Teams often struggle to win the right way

RENTON, Wash. -- When Minnesota Vikings head coach Brad Childress stepped to the podium today and attempted to explain the reasons he had for dumping Randy Moss(notes) back on the open market, he did so with all the eroded confidence of a man who long ago mortgaged any authority he'd ever had in his current position. Between picking up diva quarterbacks at the airport, and encouraging teammates of the diva quarterback to fly down to the diva quarterback's compound to get him to sign on the dotted line, Childress had established a system of ethical ambiguity in which "winning by any means necessary" often meant doing things precisely the wrong way.

Childress' recent press conference bulls-eyes on Brett Favre(notes) and the fact that he allegedly released Moss without consulting the team's owner pointed to a situation in which a man with no real juice in the grand scheme of things was trying desperately to regain authority he never really had. Childress cut Moss less than a month after asking the fanbase to embrace him, and responded defensively to the idea that once again, he was playing both ends against the middle.

"I have to answer for my decisions," he said. "In the long run with ownership, obviously, my name is affixed to wins and losses in this program here. So, it's not an attempt to deceive, it's just a matter of letting the people know that need to know. And when we came out with the statement, that's when all that had been done. That's why [Moss] didn't show up on the waiver wire that day, just because there is a process that's involved."

Childress' confusion [which will still be exacerbated by his ongoing schism with Favre] pointed to a balancing act coaches and general managers have to run - it is their obligation to win, and if they don't win they will be fired, but how much is too much when it comes to trying to accept physical talent that is also saddled with emotional baggage?

New York Giants head coach Tom Coughlin has long been known as an iron-willed disciplinarian, but he had to modify his approach to a degree for his 2007 team to buy in to his approach and eventually win Super Bowl XLII. When asked about that tight balance, Coughlin pointed to the root belief structure every successful team must possess.

"It's an answer that certainly requires more than a one-liner," he said in a conference call on Wednesday. "I just think that you have those issues - you certainly have what you stand for, and you certainly talk to people before you bring [those types of players] in and tell them exactly what your beliefs are , what your thoughts are, and you try to do a good job with it. It doesn't always work out, and we all know that. But you have to stand for something. You have to set the standards, and then, the whole program revolves around that."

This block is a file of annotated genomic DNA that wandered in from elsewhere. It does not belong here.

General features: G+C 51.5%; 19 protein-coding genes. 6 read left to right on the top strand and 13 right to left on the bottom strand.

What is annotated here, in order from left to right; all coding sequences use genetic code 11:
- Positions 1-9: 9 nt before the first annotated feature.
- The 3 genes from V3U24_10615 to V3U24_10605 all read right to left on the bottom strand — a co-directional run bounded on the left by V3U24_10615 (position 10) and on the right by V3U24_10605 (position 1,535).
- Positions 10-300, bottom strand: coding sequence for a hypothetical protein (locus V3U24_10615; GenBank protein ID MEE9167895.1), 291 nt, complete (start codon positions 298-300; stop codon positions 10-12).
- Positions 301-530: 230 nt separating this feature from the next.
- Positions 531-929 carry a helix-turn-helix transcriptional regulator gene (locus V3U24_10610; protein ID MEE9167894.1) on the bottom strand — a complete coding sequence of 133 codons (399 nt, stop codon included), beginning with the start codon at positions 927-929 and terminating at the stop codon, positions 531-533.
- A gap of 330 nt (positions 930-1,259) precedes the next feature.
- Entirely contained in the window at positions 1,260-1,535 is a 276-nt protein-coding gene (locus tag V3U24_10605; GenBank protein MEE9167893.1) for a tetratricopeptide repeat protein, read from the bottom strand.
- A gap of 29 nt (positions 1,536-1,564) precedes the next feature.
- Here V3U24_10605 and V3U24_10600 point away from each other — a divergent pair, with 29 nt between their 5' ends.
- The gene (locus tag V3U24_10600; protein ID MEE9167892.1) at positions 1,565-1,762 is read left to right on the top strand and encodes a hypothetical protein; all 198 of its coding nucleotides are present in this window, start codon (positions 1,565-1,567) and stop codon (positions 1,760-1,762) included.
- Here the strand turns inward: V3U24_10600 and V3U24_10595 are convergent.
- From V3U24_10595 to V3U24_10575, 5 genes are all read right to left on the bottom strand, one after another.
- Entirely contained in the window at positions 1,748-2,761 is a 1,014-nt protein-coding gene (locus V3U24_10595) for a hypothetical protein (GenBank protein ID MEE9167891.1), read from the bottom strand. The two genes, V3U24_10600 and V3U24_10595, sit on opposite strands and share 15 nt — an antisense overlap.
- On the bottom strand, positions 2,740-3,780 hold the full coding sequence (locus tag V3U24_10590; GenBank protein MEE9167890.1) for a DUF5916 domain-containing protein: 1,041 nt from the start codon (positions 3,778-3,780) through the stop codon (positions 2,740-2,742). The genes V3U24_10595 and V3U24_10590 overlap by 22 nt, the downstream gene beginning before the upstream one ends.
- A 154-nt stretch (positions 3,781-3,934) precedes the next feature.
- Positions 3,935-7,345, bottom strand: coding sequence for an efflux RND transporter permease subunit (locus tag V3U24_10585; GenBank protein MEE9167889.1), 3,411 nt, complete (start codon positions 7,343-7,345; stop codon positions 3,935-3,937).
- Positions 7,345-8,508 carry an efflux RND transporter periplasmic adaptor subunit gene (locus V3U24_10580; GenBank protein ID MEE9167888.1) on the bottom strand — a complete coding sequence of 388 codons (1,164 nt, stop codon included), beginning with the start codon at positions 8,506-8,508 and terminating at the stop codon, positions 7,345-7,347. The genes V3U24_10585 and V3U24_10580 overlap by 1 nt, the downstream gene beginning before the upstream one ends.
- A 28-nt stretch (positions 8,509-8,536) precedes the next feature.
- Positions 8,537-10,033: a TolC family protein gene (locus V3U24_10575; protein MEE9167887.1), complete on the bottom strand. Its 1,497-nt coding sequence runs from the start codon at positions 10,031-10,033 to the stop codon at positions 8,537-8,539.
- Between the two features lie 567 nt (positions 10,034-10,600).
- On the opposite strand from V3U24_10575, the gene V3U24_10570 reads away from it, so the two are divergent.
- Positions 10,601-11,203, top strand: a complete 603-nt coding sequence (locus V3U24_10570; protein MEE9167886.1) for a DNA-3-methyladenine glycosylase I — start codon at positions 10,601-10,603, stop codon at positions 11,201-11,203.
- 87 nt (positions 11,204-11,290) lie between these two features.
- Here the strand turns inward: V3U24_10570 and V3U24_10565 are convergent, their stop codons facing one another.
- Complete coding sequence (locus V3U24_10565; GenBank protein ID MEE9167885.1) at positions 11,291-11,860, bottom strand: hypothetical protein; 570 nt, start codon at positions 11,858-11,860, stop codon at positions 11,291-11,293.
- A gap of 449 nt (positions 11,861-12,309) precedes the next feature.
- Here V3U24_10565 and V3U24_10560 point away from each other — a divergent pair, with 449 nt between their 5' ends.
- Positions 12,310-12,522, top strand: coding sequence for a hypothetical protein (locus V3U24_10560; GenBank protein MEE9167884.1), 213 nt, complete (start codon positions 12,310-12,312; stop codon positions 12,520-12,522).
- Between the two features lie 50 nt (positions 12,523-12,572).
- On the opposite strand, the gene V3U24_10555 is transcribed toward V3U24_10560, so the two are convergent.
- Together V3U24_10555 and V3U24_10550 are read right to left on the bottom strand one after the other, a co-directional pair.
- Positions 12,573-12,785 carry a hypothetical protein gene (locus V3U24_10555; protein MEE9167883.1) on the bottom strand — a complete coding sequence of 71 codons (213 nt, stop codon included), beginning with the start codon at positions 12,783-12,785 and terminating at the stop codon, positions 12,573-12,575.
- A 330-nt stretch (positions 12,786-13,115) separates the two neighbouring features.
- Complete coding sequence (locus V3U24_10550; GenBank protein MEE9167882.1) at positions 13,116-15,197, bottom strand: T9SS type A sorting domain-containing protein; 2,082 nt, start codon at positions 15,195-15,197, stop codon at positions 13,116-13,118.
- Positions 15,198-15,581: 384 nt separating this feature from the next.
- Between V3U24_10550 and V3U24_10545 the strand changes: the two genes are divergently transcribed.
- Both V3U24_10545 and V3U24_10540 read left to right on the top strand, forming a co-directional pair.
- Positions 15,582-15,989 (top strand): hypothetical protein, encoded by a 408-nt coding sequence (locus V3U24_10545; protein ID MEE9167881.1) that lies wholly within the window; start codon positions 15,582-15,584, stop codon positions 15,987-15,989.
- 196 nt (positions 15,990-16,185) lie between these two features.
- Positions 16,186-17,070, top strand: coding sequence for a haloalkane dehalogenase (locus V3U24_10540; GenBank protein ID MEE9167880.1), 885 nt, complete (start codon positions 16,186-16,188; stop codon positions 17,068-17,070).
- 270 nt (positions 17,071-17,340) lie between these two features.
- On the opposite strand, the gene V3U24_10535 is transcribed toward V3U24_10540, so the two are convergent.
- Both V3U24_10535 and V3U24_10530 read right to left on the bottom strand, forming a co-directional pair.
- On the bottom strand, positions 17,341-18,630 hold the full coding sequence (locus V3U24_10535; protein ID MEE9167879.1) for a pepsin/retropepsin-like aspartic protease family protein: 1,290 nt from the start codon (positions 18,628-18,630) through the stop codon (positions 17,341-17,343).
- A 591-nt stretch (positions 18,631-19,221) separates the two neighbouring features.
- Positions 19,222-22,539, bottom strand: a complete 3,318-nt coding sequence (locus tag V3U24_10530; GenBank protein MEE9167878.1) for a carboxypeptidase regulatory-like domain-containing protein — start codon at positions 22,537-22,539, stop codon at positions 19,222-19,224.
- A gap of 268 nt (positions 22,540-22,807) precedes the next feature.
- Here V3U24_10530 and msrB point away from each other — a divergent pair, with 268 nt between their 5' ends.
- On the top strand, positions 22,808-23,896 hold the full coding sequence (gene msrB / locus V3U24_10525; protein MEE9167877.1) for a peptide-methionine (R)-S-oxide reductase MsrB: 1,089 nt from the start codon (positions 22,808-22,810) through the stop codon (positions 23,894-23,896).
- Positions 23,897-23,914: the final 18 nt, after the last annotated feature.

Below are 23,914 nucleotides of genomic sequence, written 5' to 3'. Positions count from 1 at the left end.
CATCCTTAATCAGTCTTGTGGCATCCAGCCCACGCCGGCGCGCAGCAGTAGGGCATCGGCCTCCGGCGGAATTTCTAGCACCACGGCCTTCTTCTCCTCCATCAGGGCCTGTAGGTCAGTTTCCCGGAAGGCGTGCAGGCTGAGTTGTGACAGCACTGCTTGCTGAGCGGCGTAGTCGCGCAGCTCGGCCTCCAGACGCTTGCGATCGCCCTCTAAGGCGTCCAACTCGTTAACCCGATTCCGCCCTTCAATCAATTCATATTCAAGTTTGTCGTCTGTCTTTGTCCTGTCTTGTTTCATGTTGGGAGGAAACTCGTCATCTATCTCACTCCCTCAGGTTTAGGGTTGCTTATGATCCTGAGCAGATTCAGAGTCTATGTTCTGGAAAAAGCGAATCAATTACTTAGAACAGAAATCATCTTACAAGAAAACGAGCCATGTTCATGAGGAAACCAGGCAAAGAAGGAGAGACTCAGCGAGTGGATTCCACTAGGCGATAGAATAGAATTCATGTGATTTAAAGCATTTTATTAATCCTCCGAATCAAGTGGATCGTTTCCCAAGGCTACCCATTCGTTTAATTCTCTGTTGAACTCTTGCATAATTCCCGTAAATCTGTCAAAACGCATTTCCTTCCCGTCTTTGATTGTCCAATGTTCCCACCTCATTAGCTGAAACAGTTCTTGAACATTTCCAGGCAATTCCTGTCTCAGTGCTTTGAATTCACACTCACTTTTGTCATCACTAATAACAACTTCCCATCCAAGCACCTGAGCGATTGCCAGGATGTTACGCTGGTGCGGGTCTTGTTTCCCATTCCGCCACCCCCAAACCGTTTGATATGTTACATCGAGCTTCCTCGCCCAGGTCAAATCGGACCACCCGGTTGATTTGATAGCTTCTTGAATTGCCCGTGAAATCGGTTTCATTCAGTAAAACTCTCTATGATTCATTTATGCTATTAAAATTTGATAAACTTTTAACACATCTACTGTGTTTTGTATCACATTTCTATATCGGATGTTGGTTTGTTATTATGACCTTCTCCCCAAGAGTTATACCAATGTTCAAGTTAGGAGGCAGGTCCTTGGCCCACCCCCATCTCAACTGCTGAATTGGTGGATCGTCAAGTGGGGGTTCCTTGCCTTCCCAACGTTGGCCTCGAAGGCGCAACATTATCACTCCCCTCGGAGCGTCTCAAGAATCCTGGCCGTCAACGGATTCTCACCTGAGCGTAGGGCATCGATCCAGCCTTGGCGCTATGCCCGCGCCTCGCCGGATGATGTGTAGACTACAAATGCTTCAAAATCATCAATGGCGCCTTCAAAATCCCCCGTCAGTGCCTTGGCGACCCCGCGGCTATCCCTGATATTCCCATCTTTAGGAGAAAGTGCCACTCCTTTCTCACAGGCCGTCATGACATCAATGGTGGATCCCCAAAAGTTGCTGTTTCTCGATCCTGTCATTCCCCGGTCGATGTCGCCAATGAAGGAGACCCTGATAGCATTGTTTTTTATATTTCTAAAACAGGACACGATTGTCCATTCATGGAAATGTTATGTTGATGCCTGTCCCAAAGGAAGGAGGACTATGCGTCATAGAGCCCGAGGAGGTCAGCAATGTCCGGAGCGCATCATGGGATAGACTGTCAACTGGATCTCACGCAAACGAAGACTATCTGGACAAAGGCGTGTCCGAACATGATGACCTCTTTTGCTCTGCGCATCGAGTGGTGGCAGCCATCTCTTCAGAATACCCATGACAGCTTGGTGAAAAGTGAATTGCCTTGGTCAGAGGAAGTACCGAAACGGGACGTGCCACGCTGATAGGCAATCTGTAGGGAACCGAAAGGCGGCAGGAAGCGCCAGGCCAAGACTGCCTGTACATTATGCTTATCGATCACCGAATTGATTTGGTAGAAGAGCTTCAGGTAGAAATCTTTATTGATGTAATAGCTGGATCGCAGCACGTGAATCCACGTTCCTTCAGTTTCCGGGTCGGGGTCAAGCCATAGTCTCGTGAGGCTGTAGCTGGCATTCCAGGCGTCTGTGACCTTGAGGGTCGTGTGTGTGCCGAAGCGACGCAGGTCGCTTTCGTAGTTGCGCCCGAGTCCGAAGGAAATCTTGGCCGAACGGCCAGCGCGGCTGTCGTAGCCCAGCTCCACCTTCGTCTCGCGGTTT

Seahawks head coach Pete Carroll spent a few seconds during his Wednesday press conference explaining why Seattle wasn't going to be Moss' home under the waiver process, and then went on to explain his own thoughts about the need to win versus the need to win the right way. "It's a combination of elements that make up that player," he said "You can't go height-weight-speed and know who a guy is. You can't just go on personality and know who a guy is - you have to go on all aspects of it to make an evaluation. It depends on the standards of the staff, and what they think fits their mentality. It also depends on the stature of your team; who you can bring in and deal with and handle.

"Our team is made up of 53 individuals, and they're not all the same - they all bring different personalities to the mix. It's about sensing the blend that fits and works. You have to subjectively figure that out. [Seahawks GM] John [Schneider] both want great competitors first. If a guy is a great competitor, and it means everything in the world to him to be great, most of the rest of their makeup will follow. And it will follow in a way that you can deal with. That's where it starts, but we certainly want guys who are here for the right reasons. They want to be great team players, and they want to win championships in that fashion. I can't speak for anyone else, but I know that's how we go about it."

When Carroll and Schneider traded for ex-Buffalo Bills running back Marshawn Lynch earlier this season, they had a support system in place to deal with any potential issues for a player who had encountered the wrong side of the legal system in the past. On one side of Lynch's locker is Cal teammate Justin Forsett(notes), who's about as straight an arrow as there is in the league. And on the other side was Quinton Ganther(notes) until Ganther's recent release - Ganther and Lynch played youth football together in Oakland. Having a culture of accountability, whether it's brought about by authoritative coaches, or leaders on the roster, or the knowledge that the next mistake could be a player's last - seems to be the most important aspect when it comes to dealing with the NFL's more mercurial personalities.

Tennessee Titans head coach Jeff Fisher is the NFL's longest-tenured at his position; he's a co-chair of the league's Competition Committee and one of the most respected football minds in the business. And if things work out with Moss in Tennessee, that's why it will happen. Because when it's all added up, the stability of the coach must counterbalance the instability of the player. If that isn't the case, the inevitable friction occurs.

Brad Childress, repeat offender, understands this as well as anyone. After this episode, he should understand it better than anyone.

What to Read Next